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This guide covers how to use the Portlets extend the functionality of your BrowserCMS site. The target audience for this guide is developers who are familiar with Rails. You should also read the User Manual as well, so you know how to create pages and put content on pages. This guide will cover:
- How to create custom portlets
- Allowing portlets views to be editable via the UI.
This guide is for BrowserCMS 3.3.
Creating A Portlet
Once you have created the product content block and created a few products in the content library, you need a way to
display them on a page. To do that, you will want to create a portlet.
A portlet is a type of content block used to display dynamic data on a page (usually other content blocks). A portlet will typically perform some kind of database query in the render method and then render it’s view. One difference between a portlet and typical content block is that each instance of a portlet can have a view template that is editable via the CMS admin interface. Let’s generate a portlet to display the most recently created products:
Rails 2: $ script/generate portlet recent_products limit:integer Rails 3: $ rails generate cms:portlet recent_products limit:integer
What you will see created is:
- A portlet at app/portlets/recent_products_portlet.rb
- A form partial at app/views/portlets/recent_products/_form.html.erb
- A render template at app/views/portlets/recent_products/render.html.erb
- A test unit at test/unit/portlets/recent_products_portlet_test.rb ( if you’re using Rails 3)
What you don’t see created is a migration. Portlets use the DynamicAttributes behavior in order to store associated values in the database without having to create custom database tables. What this means is that you can set and then store a value for any attribute for a portlet.
So if you look at the form partial that was generate for this portlet, you will see this:
<%= f.cms_text_field :name %> <%= f.cms_text_field :limit %> <%= f.cms_template_editor :template %>
Every portlet instance has to have a name and that is stored in the main portlets table, but limit is stored in the portlet_attributes table. You could add anything to this form, such as <%= f.cms_text_field :foobar %>, and whatever the user enters for foobar would get saved with the portlet.
If you look at the code for the portlet, you will see:
class RecentProducts < Portlet enable_template_editor false def render # Your Code Goes Here end end
As the comment says, you will want to fill in your application logic here. We’re going to get the most recent products
and use the value the user entered for limit when they filled out the form. So edit the render method to look like:
class RecentProducts < Portlet def render @products = Product.all(:order => "created_at desc", :limit => self.limit) end end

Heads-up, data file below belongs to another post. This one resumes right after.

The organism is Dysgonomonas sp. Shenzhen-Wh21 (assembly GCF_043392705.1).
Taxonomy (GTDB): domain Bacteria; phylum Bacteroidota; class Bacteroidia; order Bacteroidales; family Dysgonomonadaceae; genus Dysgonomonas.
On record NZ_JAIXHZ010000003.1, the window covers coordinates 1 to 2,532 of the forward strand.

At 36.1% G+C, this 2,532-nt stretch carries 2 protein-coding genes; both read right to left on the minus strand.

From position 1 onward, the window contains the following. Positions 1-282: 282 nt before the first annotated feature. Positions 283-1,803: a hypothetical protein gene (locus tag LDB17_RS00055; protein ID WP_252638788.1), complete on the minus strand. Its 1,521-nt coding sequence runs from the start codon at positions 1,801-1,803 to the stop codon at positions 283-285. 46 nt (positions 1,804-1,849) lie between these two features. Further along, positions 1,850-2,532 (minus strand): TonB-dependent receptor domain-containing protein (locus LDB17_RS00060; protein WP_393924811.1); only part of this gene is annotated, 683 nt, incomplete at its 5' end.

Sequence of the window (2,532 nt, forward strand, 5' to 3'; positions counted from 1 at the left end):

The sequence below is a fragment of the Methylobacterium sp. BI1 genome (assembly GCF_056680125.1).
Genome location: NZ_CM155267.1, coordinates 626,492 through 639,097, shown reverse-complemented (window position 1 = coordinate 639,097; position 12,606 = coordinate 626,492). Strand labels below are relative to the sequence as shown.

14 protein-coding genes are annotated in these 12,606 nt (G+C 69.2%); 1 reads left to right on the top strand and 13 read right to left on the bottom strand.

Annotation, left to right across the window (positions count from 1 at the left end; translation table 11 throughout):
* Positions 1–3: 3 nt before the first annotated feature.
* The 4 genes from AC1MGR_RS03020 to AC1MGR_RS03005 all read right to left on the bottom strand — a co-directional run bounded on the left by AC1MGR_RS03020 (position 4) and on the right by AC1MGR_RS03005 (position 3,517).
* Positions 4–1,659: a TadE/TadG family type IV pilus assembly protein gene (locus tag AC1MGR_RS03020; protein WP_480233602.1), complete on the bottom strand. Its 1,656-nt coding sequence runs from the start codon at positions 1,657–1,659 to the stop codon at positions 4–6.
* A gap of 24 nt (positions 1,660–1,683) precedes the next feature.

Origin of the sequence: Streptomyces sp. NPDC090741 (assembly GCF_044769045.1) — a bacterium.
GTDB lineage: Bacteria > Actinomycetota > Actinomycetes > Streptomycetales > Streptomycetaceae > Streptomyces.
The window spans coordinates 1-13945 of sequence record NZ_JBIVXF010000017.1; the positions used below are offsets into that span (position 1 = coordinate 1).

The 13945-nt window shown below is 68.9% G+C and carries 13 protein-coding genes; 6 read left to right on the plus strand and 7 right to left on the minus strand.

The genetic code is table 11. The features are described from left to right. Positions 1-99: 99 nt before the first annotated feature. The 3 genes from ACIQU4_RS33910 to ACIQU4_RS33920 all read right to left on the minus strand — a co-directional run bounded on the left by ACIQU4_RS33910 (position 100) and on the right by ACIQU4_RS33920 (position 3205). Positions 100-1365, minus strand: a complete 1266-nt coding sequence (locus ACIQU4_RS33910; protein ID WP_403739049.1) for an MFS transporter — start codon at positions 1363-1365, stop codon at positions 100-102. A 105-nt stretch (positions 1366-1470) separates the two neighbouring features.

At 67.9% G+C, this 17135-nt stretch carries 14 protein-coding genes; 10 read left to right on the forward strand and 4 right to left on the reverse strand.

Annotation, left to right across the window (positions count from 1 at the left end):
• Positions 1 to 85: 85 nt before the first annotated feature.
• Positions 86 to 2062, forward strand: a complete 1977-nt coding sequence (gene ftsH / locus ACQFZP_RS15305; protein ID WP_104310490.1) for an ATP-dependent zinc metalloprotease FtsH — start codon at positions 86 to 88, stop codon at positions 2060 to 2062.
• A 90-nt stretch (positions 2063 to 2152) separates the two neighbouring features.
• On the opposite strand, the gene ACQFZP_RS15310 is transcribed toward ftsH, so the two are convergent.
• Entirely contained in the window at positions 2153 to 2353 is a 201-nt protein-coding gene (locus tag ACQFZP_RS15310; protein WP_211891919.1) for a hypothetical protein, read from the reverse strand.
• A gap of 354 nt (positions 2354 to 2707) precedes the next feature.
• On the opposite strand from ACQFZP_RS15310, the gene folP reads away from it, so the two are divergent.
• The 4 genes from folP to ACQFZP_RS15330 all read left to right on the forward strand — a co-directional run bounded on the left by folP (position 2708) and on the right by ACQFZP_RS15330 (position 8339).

self in this case is the portlet instance, which is also available in the instance variable
We are setting the
@products instance variable so that will be available in the view. If you look at the render template, you will see this:
<%=h @portlet.name %>
This is simply a place holder, you should override this code with how you want the portlet to display. In this case, let’s go with:
<ul> <% @products.each do |product| %> <li><%=h product.name %></li> <% end %> </ul>
Note that with Rails 3 you need to remove the h method because it becomes default on Rails 3.
Allowing template editing via the UI
By default, each instance of a Portlet will render itself using the contents of it’s ‘render.html.erb’ file, because ‘enable_template_editor’ was marked false.
If you look back at the form partial that was generated, you’ll see:
<%= f.cms_template_editor :template %>
This is the editing control for the Portlet’s template, which will not appear on CMS UI by default. This allows you to quickly refine how you want the default view to look. Once you like the layout for a portlet, you can enable the editor like so:
class RecentProducts < Portlet enable_template_editor true end
Now each instance of the RecentProducts can have its own unique template. Each time a new portlet is created, the contents of the ‘render.html.erb’ will be copied into the template attribute of the portlet and used to display the portlet. Users can update these views as they see fit.
Gotcha: It’s important to remember that once a portlet has a saved template, it will ignore what’s in the render.html.erb. So changes made there won’t be reflected until the portlet’s template has been updated again.
Default Template Handlers
By default, templates are treated as erb views. The template editor has a drop down that allows users to choose other types like ‘builder’ or ‘rhtml’. To set the default handler to something other than erb, modify the _form.html.erb to the following:
<%= f.cms_template_editor :template, :default_handler=>"builder" %>
Alternative handlers for non-editable templates
If the template_editor is disabled, you can also set the handler directly on the portlet like so:
class RecentProducts < Portlet enable_template_editor false handler "builder" end
The default list of handlers does not include Haml. To do that, install the HAML gem and set the default_value to ‘haml’ like so:
<%= f.cms_template_editor :template, :default_handler=>"haml" %>